Saltern crystallizers (NaCl saturated) have been studied extensively by molecular methods and prove to be among the simplest known communities in terms of species composition by both classical microbiological and molecular methods [7–12]. The saturated NaCl concentrations together with high levels of magnesium inhibit the growth of all but the most resilient hyperhalophilic archaea and bacteria . A number of molecular approaches have shown that the dense prokaryotic populations (reaching up to 108 cells per ml) are largely dominated by members of the recently cultivated square-shaped archaeon "Haloquadratum walsbyi" [7–9, 11, 14]. This organism was first described in 1980 before the recognition of the domain Archaea and was for a long time known as "Walsby's square bacterium" . The species appears cosmopolitan: 16S rDNA sequences retrieved from these haloarchaea do not diverge by more than 1.6% worldwide,]: Spanish and Australian isolates  differ only in two nucleotides across the whole 16S rRNA gene . The peculiar morphology of this organism (square flattened cells of 2–5 μm sides) permits enrichment by filtration ; smaller rod and spiral-shaped cells pass through a 2 μm pore size filter and the square-shaped cells are retained. The genome of the Spanish isolate HQSB001 has been fully sequenced and annotated and we had access to the annotated genome of this strain .
In this work we isolated biomass from a saltern crystallizer with the aim of retrieving mostly "H. walsbyi"- related material, and compared the recovered gene diversity with that of the sequenced strain's genome, isolated specifically from this same pond two years earlier . The results of this study, which involved end-sequencing of ca. 2000 fosmid clones suggest that "H. walsbyi" shares a large accessory gene pool that could easily exceed the size of the sequenced strain's genome.
Metagenomic library coverage and taxonomic diversity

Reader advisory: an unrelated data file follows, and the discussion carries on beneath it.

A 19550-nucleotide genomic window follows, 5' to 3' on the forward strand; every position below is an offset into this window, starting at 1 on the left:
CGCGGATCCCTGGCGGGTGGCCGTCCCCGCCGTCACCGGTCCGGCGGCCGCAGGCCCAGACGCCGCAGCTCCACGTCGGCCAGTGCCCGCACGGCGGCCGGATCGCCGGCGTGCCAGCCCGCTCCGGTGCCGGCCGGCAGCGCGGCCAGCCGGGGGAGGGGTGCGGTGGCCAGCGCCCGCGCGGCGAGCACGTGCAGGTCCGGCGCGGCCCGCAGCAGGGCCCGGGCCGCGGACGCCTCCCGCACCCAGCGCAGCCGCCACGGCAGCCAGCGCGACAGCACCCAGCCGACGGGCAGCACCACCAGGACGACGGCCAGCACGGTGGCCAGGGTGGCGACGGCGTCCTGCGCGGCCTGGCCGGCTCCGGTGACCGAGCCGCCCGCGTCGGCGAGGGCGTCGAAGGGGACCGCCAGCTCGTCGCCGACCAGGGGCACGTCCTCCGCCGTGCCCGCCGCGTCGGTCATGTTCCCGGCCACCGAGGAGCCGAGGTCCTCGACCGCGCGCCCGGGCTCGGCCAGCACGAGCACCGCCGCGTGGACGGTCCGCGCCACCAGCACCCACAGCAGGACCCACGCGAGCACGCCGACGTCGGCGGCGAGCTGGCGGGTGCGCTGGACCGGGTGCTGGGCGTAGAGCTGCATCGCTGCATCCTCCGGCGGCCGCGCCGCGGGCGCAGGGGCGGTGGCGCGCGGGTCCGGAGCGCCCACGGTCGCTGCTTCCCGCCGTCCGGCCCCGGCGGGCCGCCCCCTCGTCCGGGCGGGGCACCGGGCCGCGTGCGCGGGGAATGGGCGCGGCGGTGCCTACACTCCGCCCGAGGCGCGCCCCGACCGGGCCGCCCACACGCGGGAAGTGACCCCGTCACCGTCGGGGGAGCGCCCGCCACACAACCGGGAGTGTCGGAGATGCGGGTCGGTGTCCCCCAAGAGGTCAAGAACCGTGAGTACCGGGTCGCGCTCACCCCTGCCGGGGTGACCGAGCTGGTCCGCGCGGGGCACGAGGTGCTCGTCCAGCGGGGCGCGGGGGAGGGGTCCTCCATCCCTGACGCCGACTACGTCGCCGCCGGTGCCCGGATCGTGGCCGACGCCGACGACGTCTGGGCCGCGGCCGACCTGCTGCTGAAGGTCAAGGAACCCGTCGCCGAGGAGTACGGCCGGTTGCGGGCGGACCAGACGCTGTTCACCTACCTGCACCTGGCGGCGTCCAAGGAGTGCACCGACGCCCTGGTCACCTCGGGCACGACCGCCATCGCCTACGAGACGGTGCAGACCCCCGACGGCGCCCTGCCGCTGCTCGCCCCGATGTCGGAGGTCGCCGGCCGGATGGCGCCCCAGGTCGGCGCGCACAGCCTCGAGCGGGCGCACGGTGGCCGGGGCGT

The crystallizer pond populations from which this DNA was extracted has been the focus of a series of molecular studies over the last 12 years, and we have substantial information regarding the prokaryotic composition of this particular pond [7, 8, 10–12, 14, 19–21]. However, the microbial community could be affected by long term or seasonal changes so we used PCR amplification, cloning and sequencing to characterize the specific sample used for metagenomic library construction and as a control for the suitability of the filtration method used for sample fractionation (see materials and methods). We sequenced about 40 cloned 16S rDNA genes from each fraction (2 μm and 0.2 μm). As expected the proportion of "Haloquadratum"-related clones was appreciably higher in the 2 μm fraction (66% of the total of the clones) than the 0.2 μm fraction (50%). Additionally, Salinibacter ruber, the other major component of the community  was effectively removed from the 2 μm fraction (2% of the total clones in the 2 μm filter versus 15% on the 0.2 μm filter) which is confirmed in the fosmid library analysis (see below). As expected, the diversity of both Archaea and Bacteria was very restricted. "Haloquadratum"-related clones were predominant in the archaeal primers clone library. Out of 40 clones 27 were highly similar to "Haloquadratum" seven were similar to Haloarchaeon CSW2.24.4 [GenBank: AY498650], an isolate from a crystallizer pond in Victoria, Australia , three were similar to Halosimplex carlsbadense and three were similar to Halorubrum tibetense. Among the "Haloquadratum"-related clones the variability was extremely low, with most sequences diverging less than 1%. Moreover these clones were highly related (≥ 98.8%) to sequences retrieved from the same pond by PCR amplification twelve years ago . Overall, the "Haloquadratum" affiliated 16S rDNA gene sequences retrieved from this pond in different surveys and with different methodologies were highly conserved, and never diverged more than 1.6%, reflecting the high degree of homogeneity of the 16S rRNA genes of this species and/or the stability of the population in this crystallizer.